Yesterday I hung around the flat until 10:30 then went with Beth, one of the OPDAT Legal Advisors, here and a friend of hers to a supermarket. There are at least several of those in and around Pristina, so they are not unheard of here. You can get pretty much anything you want at these grocery stores. They are not on par with a Wal-Mart Supercenter or even a Dillon’s or Price Cutter’s. They are more like a Smillie’s IGA but with a larger range of items but smaller selection within each type. I bought a bunch of groceries and cleaning supplies at the Supermarket and Beth dropped me back off at my flat.
In the afternoon I walked down the Dragodan stairs to town and got a haircut (4 Euros). The barber was a young guy who spoke very good English. When he found out I was an American he wanted to talk politics. He is very frustrated with the corruption of his government officials and wants to throw them out. He seemed to think demonstrations were a good idea. He was pro-American but didn’t know why the Americans were dealing with the corrupt officials and why it is taking so long for Kosovo to gain a fully functional government. I did my best to stay quietly non-committal while being friendly. I don’t know the answers to any of those problems, thought he seemed to accurately state them. Somehow the Kosovars seem to think that Americans have all the answers. I fear they may eventually be disappointed, of course they believe we are doing much more for them than the EU. I have not talked to a Kosovar yet that likes EULEX, which seems odd since they really want to be part of the EU.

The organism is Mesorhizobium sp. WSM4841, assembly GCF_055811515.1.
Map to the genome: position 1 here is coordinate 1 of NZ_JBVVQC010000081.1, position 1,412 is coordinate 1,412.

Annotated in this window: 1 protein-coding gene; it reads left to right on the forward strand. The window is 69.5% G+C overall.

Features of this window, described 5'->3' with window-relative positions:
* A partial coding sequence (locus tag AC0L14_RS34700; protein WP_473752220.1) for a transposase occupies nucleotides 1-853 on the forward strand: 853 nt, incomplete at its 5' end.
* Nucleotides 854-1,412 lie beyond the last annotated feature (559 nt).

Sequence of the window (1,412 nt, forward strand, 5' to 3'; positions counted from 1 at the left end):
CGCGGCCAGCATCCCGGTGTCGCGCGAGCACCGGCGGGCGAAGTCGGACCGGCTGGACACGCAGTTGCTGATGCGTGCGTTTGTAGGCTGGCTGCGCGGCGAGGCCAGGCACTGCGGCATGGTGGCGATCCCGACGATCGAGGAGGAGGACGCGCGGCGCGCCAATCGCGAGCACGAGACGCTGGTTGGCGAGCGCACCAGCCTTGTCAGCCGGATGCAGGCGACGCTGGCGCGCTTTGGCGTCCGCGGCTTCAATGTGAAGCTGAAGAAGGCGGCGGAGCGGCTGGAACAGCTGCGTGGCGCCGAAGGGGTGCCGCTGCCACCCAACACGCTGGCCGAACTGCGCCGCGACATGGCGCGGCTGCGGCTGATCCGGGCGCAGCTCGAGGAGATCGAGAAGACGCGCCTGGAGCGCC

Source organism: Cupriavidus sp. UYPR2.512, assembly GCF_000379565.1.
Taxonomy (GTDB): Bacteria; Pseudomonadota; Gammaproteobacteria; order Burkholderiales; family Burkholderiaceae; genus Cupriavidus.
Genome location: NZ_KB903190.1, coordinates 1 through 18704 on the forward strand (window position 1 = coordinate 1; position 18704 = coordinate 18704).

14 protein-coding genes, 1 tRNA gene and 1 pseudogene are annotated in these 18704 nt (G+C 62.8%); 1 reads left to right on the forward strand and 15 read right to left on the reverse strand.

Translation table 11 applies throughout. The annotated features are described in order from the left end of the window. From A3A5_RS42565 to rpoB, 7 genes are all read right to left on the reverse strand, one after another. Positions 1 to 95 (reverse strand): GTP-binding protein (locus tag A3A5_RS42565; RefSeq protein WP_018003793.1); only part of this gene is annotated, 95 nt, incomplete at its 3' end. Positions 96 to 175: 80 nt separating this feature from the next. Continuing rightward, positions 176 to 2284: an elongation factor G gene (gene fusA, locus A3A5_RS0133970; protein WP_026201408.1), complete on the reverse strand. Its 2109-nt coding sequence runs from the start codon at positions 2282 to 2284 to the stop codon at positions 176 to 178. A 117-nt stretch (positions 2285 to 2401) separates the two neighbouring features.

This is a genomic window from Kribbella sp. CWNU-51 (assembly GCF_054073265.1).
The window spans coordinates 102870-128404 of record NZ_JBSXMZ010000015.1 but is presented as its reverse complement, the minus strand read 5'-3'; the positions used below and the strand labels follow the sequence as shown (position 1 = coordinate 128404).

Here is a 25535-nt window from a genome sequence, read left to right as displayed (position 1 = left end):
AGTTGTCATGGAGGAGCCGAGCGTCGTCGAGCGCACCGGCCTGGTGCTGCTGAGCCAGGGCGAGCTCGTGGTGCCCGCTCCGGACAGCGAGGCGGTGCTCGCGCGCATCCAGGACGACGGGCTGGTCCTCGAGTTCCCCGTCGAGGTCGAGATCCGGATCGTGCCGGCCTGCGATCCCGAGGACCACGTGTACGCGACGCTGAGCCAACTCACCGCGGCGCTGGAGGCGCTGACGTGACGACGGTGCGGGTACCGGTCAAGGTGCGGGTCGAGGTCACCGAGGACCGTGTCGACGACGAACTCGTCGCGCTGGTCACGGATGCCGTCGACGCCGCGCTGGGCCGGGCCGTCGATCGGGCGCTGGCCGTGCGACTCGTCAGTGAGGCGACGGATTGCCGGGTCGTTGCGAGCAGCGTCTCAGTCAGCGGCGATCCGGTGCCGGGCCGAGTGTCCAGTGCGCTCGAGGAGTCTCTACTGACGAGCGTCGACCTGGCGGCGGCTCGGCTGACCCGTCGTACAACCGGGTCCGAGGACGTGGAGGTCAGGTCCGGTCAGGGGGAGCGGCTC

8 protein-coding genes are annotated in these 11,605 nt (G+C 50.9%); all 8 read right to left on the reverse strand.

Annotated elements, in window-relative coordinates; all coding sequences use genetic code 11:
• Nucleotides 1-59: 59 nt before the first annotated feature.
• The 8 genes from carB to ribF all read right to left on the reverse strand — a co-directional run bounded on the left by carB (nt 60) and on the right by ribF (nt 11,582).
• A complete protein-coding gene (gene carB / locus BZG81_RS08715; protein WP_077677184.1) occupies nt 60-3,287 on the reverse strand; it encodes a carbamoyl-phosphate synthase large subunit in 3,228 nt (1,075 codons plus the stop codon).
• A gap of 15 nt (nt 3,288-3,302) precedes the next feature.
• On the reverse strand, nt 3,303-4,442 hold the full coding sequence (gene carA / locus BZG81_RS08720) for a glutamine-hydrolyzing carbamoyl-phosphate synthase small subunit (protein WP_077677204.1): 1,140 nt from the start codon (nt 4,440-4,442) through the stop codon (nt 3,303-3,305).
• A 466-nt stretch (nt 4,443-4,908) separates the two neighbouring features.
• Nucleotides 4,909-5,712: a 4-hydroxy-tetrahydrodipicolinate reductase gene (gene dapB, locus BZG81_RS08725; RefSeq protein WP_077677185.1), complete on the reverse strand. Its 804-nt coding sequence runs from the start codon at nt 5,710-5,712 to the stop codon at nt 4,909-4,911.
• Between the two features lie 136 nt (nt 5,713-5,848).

After the haircut I walked a few blocks to an open air bazaar. I am not sure what the Albanians (Kosovars) call it but it is like a scene out of “Casablanca” or an “Indiana Jones” movie. All kinds of food, spices, fabrics, clothing, tools, electronics, etc., are for sale here. I guess the legality of many of these items is suspect, as is the quality, but there is a lot of interesting stuff there. Lots of people bargaining, exchanging money, moving goods around, people in the shadows and alleyways. It was a feast for the senses and definitely reminds you that you are in a foreign country. It is kind of a mix between a flea market and a farmers market but not that close to either. I didn’t buy anything but it was fun.
I haven’t done much today but watch the King’s Speech, which I downloaded a few days ago. My laptop has an HDMI output and my TV has an input which makes watching movies on the computer much, much better. I just need a 15’ HDMI cable so I don’t have to move my computer from it’s current location whenever I want to watch a movie. I spent some time working today as well.